Easy loading for world’s largest ore carriers
This year’s unfolding of the record-breaking programme of ore carrier construction instigated by Brazilian mining group Vale pushes back the bounds as regards bulk cargo transport economics and scale efficiencies, writes David Tinsley.
The progression encapsulated in the 400,000dwt generation is a factor of the huge shipment capacity and application of the latest two-stroke propulsion engine technology, which in combination change the established order as regards fuel consumption per tonne of cargo exported to distant markets such as China. It is also a measure of the heightened productivity that the new VLOCs(very large ore carriers) introduce to ore export logistics, arising not only from pure scale but also from the technical propensity for optimised cargo handling procedures.
In this regard, the design concept reflects vital input from the classification sector, having been developed in accordance with DNV’s latest Easy Loading notation EL-2.
Vale Brasil assumed the mantle as the world‘s largest bulk carrier. She is the first of seven 400,000dwt behemoths contracted from Daewoo Shipbuilding & Marine Engineering, and made her debut earlier this year. The service entry of sistership Vale Rio de Janeiro is imminent. Vale China, the first of the 12 ships of identical size awarded to Jiangsu Rongsheng Heavy Industries, is set for handover before the end of 2011. All are being constructed to DNV class requirements.
As embodied in Vale Brasil, the cargo carrying configuration is based on seven holds, separated by corrugated, transverse bulkheads, each with an upper and lower stool. Access is through hatchways served by electro-hydraulically driven, side-rolling hatch covers. The wing tanks are used as water ballast tanks, fuel oil tanks, or void spaces.
From the outset, and for the entire 19-vessel programme, Vale laid down the highest standards for safety and efficiency. Adoption of DNV’s CSA-2 notation, relating to fatigue assessment, as well as the EL-2 criteria, underpinned the owner’s technical expectations.
Ore loading terminals in the major exporting countries have been pressing for vessels to undertake cargo loading at nominal rates up to 16,000t per hour and with as few loading steps as possible, in an attempt to raise terminal efficiency and counteract port congestion. Waiting times at Brazilian iron ore ports were an average of 6-9 days when Vale ordered its VLOCs, and have since risen, standing at around 10-11 days on average in July 2011.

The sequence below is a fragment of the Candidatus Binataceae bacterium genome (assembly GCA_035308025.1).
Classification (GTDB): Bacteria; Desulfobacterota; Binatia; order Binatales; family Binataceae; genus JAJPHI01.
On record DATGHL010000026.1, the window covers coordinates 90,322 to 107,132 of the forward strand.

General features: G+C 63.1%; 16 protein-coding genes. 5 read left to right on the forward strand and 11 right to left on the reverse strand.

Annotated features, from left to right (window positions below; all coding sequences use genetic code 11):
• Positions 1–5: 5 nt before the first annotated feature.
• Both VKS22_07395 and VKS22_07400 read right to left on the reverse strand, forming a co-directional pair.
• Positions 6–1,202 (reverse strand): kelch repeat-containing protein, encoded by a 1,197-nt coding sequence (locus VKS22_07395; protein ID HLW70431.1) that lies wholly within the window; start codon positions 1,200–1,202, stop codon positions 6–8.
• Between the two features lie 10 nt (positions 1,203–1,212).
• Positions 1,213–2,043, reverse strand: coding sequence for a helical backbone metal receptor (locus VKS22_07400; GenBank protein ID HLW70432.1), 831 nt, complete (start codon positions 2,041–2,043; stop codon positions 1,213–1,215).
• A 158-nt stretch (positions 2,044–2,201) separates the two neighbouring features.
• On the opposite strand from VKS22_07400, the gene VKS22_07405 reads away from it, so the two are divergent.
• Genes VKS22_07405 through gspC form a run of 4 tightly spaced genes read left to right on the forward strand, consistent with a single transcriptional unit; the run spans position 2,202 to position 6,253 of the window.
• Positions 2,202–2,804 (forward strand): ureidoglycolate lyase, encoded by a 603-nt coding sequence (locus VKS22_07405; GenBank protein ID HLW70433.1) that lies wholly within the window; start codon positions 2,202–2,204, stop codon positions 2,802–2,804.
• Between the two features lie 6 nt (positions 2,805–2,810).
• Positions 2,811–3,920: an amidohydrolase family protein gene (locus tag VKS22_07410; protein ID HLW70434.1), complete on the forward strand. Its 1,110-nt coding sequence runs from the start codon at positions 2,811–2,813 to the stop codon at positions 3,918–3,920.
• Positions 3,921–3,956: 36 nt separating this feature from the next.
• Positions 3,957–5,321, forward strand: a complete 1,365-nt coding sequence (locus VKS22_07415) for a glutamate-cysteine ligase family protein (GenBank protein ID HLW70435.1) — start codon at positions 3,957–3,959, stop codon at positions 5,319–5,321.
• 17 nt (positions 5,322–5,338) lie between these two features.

Very high loading rates for such a dense cargo as ore, and delivered from a position high above the hold, had given rise to safety concerns within the shipping industry. The International Association for Classification Societies(IACS) investigated the issue and concluded that the problem could not be directly attributable to loading rates, and instead highlighted increases in longitudinal stresses due to different loading and de-ballasting rates. It therefore recommended monitoring and synchronising loading and de-ballasting operations to obviate local and longitudinal stresses which, over time, could harm the structural integrity of the hull.
Ensuing IMO and class initiatives led to IMO’s ‘Code of Practice for the Safe Loading and Unloading of Bulk Cargoes‘, the so-called BLU Code, and extra SOLAS requirements.
Loading flexibility was increased in 2003 through the IACS’ unified requirement URS25, relating to harmonised class notations and loading conditions. DNV was the first class society to introduce an enhanced level of loading flexibility, compared to URS25, through the 2007 launch of the EL voluntary notation. This provided for more automated control of the critical vessel design parameters and allows for easier and more flexible loading sequences.
The subsequent revision of the EL notation extended its scope and divided it into two categories. EL-1 specifies that a vessel be designed in such a way that a minimum 50% of maximum permissible cargo intake can be safely loaded in one pour. EL-2 mandates a design for loading 100% of the maximum allowed intake of each cargo hold in a single pass, without compromising the vessel’s strength and fatigue life. In this way, loading times for a VLOC could potentially be cut from 26 to 12 hours.
The acceptable loading rate, and thus loading time, is dependent on vessel strength and de-ballasting arrangements. If the de-ballasting rate is not properly taken into account, this can lead to hull girder stresses approaching their allowable limits in port. The shear forces in way of transverse bulkheads are a factor of the differences in upward and downward forces acting on adjacent holds, or between the aftermost hold and the engine room area, and control and monitoring of these is pivotal to safe and flexible loading.
In the new 400,000-tonners for Vale, ballast pumps and piping dimensions are appropriately sized to handle the workload to allow synchronised de-ballasting and loading or unloading operations. The design incorporates additional longitudinal and local strength, and the ships are fitted with a remote tank sounding and draught reading system with an on-line interface into the onboard loading computer.
Another feature of the so-called Valemax generation is the use of separate ejector pumps and ballast stripping system, to ensure that vessels may perform simultaneous de-ballasting by pumps or by gravity stripping of near-empty tanks.
It is essential that all key parameters bearing on the application of the EL-2 notation, not least envisaged operating and loading patterns, are established and taken into account at the initial design stage, as has been the case in the Vale VLOC construction projects at the Daewoo and Jiangsu Rongsheng yards.
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